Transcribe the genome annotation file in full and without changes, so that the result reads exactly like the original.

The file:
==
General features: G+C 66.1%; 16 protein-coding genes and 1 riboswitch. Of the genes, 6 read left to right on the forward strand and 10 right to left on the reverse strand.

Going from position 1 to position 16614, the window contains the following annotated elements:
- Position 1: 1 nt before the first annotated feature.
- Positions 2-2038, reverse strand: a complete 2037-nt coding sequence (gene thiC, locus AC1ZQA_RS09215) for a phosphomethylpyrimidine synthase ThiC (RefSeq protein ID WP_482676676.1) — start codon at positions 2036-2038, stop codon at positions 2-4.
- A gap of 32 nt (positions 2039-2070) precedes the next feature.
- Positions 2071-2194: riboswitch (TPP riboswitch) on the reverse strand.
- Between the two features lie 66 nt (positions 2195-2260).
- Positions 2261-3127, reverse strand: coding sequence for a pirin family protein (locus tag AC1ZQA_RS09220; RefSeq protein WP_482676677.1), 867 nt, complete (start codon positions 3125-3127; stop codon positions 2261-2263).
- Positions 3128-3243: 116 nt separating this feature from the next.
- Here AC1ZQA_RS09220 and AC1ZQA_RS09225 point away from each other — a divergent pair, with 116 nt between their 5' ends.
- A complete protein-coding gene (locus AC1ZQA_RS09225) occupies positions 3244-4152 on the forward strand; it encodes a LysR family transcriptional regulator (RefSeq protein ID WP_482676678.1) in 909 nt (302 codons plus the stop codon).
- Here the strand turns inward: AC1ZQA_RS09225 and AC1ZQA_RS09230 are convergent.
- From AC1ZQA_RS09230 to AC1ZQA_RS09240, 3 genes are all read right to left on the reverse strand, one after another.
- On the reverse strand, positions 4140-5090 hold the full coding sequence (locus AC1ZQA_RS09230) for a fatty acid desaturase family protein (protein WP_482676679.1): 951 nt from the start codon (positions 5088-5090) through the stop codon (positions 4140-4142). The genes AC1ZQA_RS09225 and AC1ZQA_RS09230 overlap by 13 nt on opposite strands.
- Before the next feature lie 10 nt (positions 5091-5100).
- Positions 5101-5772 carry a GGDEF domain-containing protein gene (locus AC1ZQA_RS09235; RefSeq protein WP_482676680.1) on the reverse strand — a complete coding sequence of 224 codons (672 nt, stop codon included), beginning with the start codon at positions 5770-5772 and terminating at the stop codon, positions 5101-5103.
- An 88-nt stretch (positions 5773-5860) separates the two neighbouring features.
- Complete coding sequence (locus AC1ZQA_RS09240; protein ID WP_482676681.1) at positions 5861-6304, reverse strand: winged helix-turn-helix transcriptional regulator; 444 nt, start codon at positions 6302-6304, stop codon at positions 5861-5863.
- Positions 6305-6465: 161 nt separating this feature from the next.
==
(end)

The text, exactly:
General features: G+C 66.1%; 16 protein-coding genes and 1 riboswitch. Of the genes, 6 read left to right on the forward strand and 10 right to left on the reverse strand.

Going from position 1 to position 16614, the window contains the following annotated elements:
- Position 1: 1 nt before the first annotated feature.
- Positions 2-2038, reverse strand: a complete 2037-nt coding sequence (gene thiC, locus AC1ZQA_RS09215) for a phosphomethylpyrimidine synthase ThiC (RefSeq protein ID WP_482676676.1) — start codon at positions 2036-2038, stop codon at positions 2-4.
- A gap of 32 nt (positions 2039-2070) precedes the next feature.
- Positions 2071-2194: riboswitch (TPP riboswitch) on the reverse strand.
- Between the two features lie 66 nt (positions 2195-2260).
- Positions 2261-3127, reverse strand: coding sequence for a pirin family protein (locus tag AC1ZQA_RS09220; RefSeq protein WP_482676677.1), 867 nt, complete (start codon positions 3125-3127; stop codon positions 2261-2263).
- Positions 3128-3243: 116 nt separating this feature from the next.
- Here AC1ZQA_RS09220 and AC1ZQA_RS09225 point away from each other — a divergent pair, with 116 nt between their 5' ends.
- A complete protein-coding gene (locus AC1ZQA_RS09225) occupies positions 3244-4152 on the forward strand; it encodes a LysR family transcriptional regulator (RefSeq protein ID WP_482676678.1) in 909 nt (302 codons plus the stop codon).
- Here the strand turns inward: AC1ZQA_RS09225 and AC1ZQA_RS09230 are convergent.
- From AC1ZQA_RS09230 to AC1ZQA_RS09240, 3 genes are all read right to left on the reverse strand, one after another.
- On the reverse strand, positions 4140-5090 hold the full coding sequence (locus AC1ZQA_RS09230) for a fatty acid desaturase family protein (protein WP_482676679.1): 951 nt from the start codon (positions 5088-5090) through the stop codon (positions 4140-4142). The genes AC1ZQA_RS09225 and AC1ZQA_RS09230 overlap by 13 nt on opposite strands.
- Before the next feature lie 10 nt (positions 5091-5100).
- Positions 5101-5772 carry a GGDEF domain-containing protein gene (locus AC1ZQA_RS09235; RefSeq protein WP_482676680.1) on the reverse strand — a complete coding sequence of 224 codons (672 nt, stop codon included), beginning with the start codon at positions 5770-5772 and terminating at the stop codon, positions 5101-5103.
- An 88-nt stretch (positions 5773-5860) separates the two neighbouring features.
- Complete coding sequence (locus AC1ZQA_RS09240; protein ID WP_482676681.1) at positions 5861-6304, reverse strand: winged helix-turn-helix transcriptional regulator; 444 nt, start codon at positions 6302-6304, stop codon at positions 5861-5863.
- Positions 6305-6465: 161 nt separating this feature from the next.